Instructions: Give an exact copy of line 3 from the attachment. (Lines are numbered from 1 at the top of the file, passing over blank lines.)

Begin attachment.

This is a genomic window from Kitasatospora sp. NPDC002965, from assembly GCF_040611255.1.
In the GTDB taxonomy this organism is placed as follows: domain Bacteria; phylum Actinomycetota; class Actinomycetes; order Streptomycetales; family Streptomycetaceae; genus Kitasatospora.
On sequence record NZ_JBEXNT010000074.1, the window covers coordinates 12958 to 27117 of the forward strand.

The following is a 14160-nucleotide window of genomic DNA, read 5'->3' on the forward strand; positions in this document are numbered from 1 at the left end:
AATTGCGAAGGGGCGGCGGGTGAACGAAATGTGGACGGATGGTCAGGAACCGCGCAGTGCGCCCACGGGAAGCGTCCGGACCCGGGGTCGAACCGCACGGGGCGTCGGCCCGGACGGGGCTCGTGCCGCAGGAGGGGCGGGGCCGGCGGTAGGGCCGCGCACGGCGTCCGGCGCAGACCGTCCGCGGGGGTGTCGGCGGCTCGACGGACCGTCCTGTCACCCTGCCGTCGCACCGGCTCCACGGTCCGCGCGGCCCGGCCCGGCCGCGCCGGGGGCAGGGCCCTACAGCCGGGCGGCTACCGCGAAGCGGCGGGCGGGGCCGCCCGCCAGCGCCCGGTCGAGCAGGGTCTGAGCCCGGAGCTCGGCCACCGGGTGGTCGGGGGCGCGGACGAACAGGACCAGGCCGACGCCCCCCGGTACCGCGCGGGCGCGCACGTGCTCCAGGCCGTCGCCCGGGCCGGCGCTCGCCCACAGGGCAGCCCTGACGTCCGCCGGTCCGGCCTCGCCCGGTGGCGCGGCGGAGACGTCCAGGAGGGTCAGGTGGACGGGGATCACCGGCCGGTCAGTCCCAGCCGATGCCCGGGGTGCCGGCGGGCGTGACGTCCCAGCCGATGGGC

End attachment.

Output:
On sequence record NZ_JBEXNT010000074.1, the window covers coordinates 12958 to 27117 of the forward strand.